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[Pen/Pencil Review Post] The Pilot Plumix – Medium Nib Beginner Fountain Pen

Posted by reudaly on February 27, 2012 in Review, writing instruments |

This week, we take another look at fountain pens – specifically the Pilot Plumix. This is actually the second Plumix I’ve owned. It’s categorized by JetPens (and Pilot, I believe) as a “Beginner Fountain Pen”. And I rather agree with that. I’ve bought both of mine at Target.

Now…why have I had two of these pens? I bought one on a whim and used it until the ink ran out – then couldn’t find refills in either Target or the major box stores. That’s one of the major stumbling blocks to impulsively picking up this pen. Unless you know about places like JetPens, finding refills for the Plumix is nigh on to impossible. Once I DID know about JetPens and what refills are required for the Plumix, I’d tossed my original Plumix and had to replace it.

So, the Plumix… It’s a decent pen. It won’t appeal to tons of people for every day, practical use because it has no clip to secure the pen to, well, ANYTHING. It’s more artsy than anything else, but it’s really designed to be comfortable. The grip is a tri-corner type thing that sits comfortably in the hand. The accents on the barrel are pretty. The plastic is sturdy, and the bullet-shaped cap does post firmly on the pen. It’s nearly 6″ long capped and posted, which is long enough for me to find it comfortable. It’s also remarkably well-balanced for a plastic pen.

The nib is stainless steel and comes defaulted to a Medium width – which for beginners or people who prefer a wider line is fine – I prefer finer nibs. It does write smoothly and lays down a good line of ink – the width does depend on how you hold the pen, and this does allow for beginner hesitation and learning curves. It’s a perfectly acceptable and serviceable pen.

Now to the numbers.

1. How does it work?1 – it works well. It’s got a decent learning curve. There’s minimal leaking around the nib (and generally only if you don’t dry it well after cleaning). The nib is sturdy and takes a lot of abuse.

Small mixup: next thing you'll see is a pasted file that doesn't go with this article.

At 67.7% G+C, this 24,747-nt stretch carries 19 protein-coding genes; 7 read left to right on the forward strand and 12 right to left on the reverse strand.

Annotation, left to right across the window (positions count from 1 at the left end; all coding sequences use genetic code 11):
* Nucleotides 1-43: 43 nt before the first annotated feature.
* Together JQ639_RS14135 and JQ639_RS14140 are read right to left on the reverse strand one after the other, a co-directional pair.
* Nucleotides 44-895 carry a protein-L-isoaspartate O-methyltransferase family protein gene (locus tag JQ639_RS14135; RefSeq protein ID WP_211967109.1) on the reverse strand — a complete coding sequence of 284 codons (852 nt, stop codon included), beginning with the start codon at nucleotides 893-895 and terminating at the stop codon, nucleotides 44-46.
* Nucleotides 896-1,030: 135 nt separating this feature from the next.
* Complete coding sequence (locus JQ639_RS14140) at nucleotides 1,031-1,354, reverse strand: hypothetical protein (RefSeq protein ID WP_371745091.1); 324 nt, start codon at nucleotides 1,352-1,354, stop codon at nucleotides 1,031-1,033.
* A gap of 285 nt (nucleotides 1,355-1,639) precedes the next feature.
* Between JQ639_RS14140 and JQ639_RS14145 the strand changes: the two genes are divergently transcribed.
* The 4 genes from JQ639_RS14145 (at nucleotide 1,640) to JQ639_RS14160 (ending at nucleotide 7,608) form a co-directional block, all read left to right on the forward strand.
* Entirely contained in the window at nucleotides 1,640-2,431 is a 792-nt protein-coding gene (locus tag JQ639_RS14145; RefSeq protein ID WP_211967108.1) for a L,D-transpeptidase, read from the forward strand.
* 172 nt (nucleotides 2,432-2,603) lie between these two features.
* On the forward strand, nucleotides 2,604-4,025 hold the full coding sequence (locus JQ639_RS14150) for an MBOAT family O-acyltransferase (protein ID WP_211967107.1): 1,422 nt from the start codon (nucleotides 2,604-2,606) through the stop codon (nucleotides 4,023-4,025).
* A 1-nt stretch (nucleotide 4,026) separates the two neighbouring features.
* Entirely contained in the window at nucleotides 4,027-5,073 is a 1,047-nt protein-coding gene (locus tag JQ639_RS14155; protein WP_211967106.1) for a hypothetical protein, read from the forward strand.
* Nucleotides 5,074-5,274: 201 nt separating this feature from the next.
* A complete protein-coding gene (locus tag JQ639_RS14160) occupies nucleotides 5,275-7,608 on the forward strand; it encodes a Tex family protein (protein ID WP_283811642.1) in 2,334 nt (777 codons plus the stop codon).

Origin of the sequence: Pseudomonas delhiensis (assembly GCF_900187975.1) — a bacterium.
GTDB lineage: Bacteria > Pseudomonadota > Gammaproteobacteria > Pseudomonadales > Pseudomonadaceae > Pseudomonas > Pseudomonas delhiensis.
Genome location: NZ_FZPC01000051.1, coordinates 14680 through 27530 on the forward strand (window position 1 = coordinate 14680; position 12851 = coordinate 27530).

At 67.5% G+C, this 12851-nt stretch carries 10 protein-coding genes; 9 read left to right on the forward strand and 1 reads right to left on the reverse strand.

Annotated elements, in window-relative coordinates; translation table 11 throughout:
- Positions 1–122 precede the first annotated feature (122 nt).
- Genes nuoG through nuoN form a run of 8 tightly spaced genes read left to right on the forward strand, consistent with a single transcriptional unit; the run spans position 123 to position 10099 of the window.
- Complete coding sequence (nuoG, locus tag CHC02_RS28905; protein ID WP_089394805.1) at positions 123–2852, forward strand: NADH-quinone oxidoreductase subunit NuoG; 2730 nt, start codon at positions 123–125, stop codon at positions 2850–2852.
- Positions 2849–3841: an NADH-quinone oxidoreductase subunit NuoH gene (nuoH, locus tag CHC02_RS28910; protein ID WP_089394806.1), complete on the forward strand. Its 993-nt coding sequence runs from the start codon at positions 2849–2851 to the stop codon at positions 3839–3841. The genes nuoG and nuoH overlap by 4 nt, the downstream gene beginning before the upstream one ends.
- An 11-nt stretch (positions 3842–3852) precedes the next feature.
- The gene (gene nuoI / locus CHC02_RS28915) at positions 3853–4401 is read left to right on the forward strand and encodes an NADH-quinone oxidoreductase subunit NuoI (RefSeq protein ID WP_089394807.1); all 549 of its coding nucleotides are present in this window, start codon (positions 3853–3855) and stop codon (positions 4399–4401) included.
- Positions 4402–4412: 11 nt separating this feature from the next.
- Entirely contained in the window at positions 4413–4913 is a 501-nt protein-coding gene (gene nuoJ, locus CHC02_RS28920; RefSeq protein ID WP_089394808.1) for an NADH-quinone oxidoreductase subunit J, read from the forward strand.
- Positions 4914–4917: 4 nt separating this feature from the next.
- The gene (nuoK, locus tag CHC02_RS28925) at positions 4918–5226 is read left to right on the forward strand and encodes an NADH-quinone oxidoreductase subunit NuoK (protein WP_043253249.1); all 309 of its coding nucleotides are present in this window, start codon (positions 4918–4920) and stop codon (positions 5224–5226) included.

2. Grip and feel1 – the length is comfortable. The pen is light, but balanced and comfortable in the hand. The grip is slick, but ergonomic. There’s no doubt that it can be used for long periods of time, because I have.
3. Material.5 it’s plastic. It’s lightweight plastic. It’s meant to be a beginner pen and to be graduated up to a nicer pen. It’s not going to be a pen you weep over if it’s lost, stolen, or somehow thrown away.
4. Overall Design.5 Though I do like this pen over all, there are so many “buts” and “ifs“. It’s great, BUT… it’s difficult to find refills if you don’t know where to look. It’s great IF you like medium nibs (which I’m not fond of). It doesn’t have a clip. It doesn’t secure to anything, BUT it’s comfortable and easy to use.
5. Price Point0.5 – It’s an OKAY price point for a beginning pen. Looking online you can find this pen from $5-$8 (which for a fountain pen is pretty darned inexpensive). It runs in the $6-$7 range at Target, a bit over $7 on JetPens. It is refillable (if you know where to get refills), so that price can even out once you’re good to go on it.

That’s a 3.5 out of 5.

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  • Gwynne says:

    FWIW, the Pilot Parallel refills, if you know a supply of THOSE (sometimes in the ‘calligraphy’ section of Hobby Lobby etc) fit these pens exactly. You could always just refill an empty too, of course, but the refills are identical 🙂
    I have a good helping of much more ‘real’ fountain pens, but I still love my Plumix cheapies. I’ve got 3 of them, and other than being a lover of all italic nibs, they’re perfect to refill with my ink samples. I’ve also given them as gifts to both my mother and step-sister when they expressed an interest in getting one.

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